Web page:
(Continuation from previous week)
I opened the door with its usual old wooden noise. It felt like her.
I gently scrolled through the nicely organized, colour-coded clothes. Every fabric feels different, but feels like her.
Every colour is different but holds her early morning confused stares.
I inhaled. Yes. It is a combination of her sweat, perfume, detergent. Yes, it even smells like her.
I stood there for minutes, like her and my grandmother, in confusion, in mess, in anger, in helplessness, in desperation. Like her or her?
It had all the colours, but no blank spaces, visually. Yes, visually.
I suddenly realized what I was looking for. The precious praying mat; the one I used to pray on special occasions. I found it on top of her woollens, carefully wrapped in a muslin cover. I took it out, it also feels like her now! So that's how an heirloom is passed on? Huh, couldn't have guessed so!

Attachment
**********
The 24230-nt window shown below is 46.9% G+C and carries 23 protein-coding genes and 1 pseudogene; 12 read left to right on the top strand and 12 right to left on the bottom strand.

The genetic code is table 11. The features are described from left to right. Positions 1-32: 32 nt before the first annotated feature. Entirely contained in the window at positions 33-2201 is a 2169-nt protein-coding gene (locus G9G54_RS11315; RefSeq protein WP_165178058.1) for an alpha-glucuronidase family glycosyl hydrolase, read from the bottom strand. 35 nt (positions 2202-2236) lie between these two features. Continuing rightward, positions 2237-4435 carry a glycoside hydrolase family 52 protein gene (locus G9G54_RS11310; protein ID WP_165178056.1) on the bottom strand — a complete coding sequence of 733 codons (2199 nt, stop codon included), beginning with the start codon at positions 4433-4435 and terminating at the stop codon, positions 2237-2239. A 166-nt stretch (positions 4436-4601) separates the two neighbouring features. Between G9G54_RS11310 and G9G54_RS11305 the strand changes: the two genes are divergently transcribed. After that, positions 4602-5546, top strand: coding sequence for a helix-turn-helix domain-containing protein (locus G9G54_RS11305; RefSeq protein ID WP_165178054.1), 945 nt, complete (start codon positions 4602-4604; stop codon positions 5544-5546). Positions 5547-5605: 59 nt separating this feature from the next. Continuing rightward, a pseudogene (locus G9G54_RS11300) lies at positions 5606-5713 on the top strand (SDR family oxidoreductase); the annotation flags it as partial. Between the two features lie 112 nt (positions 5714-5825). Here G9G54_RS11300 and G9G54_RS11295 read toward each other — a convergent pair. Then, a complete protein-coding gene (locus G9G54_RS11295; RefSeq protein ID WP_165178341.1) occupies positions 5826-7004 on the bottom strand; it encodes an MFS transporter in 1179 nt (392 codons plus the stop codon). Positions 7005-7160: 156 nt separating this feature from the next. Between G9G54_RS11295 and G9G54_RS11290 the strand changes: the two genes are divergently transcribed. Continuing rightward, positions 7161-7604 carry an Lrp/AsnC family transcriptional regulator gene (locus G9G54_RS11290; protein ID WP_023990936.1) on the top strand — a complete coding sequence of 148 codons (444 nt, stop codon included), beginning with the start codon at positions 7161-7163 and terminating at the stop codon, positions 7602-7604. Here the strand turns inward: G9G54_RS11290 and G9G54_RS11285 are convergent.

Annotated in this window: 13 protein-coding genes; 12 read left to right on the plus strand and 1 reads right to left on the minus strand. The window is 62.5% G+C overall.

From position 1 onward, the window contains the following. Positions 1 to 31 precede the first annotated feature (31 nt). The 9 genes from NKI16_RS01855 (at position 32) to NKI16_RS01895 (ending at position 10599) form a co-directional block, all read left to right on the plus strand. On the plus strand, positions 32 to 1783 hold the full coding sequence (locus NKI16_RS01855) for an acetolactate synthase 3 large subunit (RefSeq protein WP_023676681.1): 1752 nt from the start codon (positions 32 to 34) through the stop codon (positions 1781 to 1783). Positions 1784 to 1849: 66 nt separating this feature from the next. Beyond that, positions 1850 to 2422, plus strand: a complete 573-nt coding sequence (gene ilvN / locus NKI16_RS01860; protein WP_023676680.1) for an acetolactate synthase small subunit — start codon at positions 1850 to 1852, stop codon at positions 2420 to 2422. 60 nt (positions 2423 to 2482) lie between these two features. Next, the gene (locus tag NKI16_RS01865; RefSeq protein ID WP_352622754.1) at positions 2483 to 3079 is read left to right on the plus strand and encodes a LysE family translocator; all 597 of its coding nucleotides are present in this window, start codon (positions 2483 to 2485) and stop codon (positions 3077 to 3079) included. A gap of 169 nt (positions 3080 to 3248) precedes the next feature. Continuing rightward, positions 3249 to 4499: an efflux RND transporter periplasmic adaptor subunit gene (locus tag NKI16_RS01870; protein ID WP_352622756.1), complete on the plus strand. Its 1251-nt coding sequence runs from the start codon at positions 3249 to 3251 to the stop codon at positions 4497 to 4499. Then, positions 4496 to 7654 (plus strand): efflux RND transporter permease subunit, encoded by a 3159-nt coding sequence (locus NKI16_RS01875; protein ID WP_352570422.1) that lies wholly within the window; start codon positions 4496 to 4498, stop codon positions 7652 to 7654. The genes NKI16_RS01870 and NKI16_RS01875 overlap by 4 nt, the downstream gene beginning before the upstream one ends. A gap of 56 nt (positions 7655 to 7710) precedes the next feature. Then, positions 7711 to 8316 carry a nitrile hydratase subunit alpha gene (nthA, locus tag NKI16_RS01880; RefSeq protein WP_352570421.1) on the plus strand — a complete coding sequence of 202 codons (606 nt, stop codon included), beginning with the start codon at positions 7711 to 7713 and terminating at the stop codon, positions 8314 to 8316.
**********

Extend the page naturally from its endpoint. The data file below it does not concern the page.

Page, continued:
My thought got pierced as someone tapped my shoulder. It was time, I assumed. I had to pray, on the precious praying mat.
It was a special occasion today. I had to pray for the best of heavens for her.
That's my only duty today. Her dress has already been picked - the perfect dress for the day. But I was wrong; she doesn't look good in everything she wears. It's the worst outfit she has ever put on. Because, may be, it was neither her choice nor mine. That's why it was not in the wardrobe, ever.
But? but she looks pretty in it too! Why? Why does she have to? Or is it just the way I see her? Or the way I think she is getting prettier by the day?
I grab the precious praying mat close to my heart. I know it is prayer time, and I need to go. But my feet feel nailed to the ground. I could not look away from the wardrobe.
I stand there looking inside, with my pupils being restless in search of something. Just like my grandmother. Just like her.
I look at the heirloom. I can see how something becomes a treasure chest, to open and to stand in front of it, to look inside with great expectations, only to find lost memories and blank spaces.
My daughter stands beside me, peeps inside, to understand what I am looking for.
We both stand still looking inside.
At deep, dark, dear blank spaces.
Mehnaz Tabassum is a Lecturer
at the Department of English,
East West University